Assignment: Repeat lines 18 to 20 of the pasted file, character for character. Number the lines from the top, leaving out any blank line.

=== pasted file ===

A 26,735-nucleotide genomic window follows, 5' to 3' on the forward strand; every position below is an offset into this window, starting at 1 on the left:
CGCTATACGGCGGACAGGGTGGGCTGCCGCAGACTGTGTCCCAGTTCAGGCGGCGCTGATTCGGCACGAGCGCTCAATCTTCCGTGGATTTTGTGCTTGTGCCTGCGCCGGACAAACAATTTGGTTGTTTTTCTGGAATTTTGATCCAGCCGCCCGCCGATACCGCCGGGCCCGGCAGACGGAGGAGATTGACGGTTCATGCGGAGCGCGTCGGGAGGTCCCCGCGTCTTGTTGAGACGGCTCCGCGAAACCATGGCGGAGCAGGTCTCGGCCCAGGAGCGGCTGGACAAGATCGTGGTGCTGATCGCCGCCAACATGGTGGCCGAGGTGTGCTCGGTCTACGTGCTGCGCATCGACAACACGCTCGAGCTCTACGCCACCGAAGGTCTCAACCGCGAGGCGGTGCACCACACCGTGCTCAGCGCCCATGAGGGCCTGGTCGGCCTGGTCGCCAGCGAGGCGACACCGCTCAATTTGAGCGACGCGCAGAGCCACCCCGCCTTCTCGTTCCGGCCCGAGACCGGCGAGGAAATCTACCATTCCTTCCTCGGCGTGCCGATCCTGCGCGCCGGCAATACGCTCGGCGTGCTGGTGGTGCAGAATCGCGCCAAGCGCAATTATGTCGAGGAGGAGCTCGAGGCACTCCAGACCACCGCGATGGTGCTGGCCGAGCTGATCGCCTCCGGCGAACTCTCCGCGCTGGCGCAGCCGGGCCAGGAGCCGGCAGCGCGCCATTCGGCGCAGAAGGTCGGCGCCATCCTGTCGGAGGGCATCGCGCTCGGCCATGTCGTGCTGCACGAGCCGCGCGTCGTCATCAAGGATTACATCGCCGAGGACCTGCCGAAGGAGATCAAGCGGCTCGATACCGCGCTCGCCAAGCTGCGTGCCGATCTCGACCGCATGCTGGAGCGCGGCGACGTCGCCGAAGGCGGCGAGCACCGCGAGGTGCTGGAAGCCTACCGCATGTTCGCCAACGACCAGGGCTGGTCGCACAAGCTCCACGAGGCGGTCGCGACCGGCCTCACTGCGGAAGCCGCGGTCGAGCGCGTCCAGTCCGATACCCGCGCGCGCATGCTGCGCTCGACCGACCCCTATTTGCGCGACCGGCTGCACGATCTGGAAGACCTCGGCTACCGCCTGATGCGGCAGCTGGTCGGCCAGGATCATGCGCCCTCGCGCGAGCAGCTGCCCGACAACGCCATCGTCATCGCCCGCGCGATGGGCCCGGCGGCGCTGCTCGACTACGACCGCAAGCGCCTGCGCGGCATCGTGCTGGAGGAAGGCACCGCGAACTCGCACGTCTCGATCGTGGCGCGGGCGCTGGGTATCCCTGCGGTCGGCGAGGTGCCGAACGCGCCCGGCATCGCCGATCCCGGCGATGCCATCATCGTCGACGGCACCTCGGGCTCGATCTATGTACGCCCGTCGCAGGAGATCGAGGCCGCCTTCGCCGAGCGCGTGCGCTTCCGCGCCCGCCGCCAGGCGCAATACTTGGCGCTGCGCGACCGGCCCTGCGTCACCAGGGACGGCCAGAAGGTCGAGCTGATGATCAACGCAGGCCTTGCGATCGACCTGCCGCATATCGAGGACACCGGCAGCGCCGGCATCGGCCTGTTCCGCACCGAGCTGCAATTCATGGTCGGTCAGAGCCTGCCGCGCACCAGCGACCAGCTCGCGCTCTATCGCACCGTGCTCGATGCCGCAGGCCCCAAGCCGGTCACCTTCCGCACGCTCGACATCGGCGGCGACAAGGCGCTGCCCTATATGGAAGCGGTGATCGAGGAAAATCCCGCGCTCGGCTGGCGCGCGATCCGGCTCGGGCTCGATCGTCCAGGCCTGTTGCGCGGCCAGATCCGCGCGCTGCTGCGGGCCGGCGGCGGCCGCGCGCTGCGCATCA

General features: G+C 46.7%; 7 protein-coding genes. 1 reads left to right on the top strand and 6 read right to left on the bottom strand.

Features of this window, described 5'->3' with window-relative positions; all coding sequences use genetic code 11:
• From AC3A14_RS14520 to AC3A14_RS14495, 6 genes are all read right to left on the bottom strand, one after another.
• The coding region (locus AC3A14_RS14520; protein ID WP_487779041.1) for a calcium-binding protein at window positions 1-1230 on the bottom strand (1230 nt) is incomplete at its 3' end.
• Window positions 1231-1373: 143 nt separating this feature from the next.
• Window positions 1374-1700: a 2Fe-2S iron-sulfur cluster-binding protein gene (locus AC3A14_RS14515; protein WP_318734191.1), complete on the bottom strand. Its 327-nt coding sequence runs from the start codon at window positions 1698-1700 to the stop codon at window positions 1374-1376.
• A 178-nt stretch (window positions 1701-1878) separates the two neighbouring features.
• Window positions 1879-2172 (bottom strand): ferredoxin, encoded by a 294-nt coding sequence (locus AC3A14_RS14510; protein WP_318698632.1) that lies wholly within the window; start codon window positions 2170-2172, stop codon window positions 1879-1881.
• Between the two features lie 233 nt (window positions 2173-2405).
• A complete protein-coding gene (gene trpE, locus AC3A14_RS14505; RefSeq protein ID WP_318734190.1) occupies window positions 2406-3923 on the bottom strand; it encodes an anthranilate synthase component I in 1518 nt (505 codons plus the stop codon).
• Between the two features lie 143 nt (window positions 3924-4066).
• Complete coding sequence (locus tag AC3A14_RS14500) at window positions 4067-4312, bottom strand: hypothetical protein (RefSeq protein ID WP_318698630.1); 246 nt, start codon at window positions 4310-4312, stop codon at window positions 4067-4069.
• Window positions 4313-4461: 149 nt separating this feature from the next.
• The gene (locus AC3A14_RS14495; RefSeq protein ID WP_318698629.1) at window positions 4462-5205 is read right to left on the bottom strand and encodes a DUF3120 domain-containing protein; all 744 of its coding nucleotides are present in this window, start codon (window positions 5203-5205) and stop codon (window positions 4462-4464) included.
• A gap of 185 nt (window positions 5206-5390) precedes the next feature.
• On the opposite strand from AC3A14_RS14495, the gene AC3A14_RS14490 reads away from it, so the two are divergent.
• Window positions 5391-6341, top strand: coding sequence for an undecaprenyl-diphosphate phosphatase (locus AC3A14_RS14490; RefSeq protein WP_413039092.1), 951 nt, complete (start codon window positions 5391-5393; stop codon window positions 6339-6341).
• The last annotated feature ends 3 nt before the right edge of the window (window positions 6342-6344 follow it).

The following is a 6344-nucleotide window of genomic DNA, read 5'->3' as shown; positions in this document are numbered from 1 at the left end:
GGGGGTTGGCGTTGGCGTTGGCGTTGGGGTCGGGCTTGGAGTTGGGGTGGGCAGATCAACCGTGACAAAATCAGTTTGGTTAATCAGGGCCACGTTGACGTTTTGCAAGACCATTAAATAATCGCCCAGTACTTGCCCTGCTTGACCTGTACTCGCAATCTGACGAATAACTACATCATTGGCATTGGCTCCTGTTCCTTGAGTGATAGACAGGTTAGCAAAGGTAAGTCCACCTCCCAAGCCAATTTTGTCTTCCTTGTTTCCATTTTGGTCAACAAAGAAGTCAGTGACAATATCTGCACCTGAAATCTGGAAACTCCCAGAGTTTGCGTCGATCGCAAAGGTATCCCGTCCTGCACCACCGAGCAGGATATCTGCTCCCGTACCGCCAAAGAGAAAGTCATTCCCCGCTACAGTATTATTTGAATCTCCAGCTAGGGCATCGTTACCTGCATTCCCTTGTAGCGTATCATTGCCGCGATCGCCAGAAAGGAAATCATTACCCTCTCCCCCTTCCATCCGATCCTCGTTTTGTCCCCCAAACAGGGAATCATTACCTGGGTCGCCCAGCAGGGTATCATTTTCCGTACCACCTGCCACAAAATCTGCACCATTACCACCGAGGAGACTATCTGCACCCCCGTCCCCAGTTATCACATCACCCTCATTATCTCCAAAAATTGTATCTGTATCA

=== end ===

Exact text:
• On the opposite strand from AC3A14_RS14495, the gene AC3A14_RS14490 reads away from it, so the two are divergent.
• Window positions 5391-6341, top strand: coding sequence for an undecaprenyl-diphosphate phosphatase (locus AC3A14_RS14490; RefSeq protein WP_413039092.1), 951 nt, complete (start codon window positions 5391-5393; stop codon window positions 6339-6341).
• The last annotated feature ends 3 nt before the right edge of the window (window positions 6342-6344 follow it).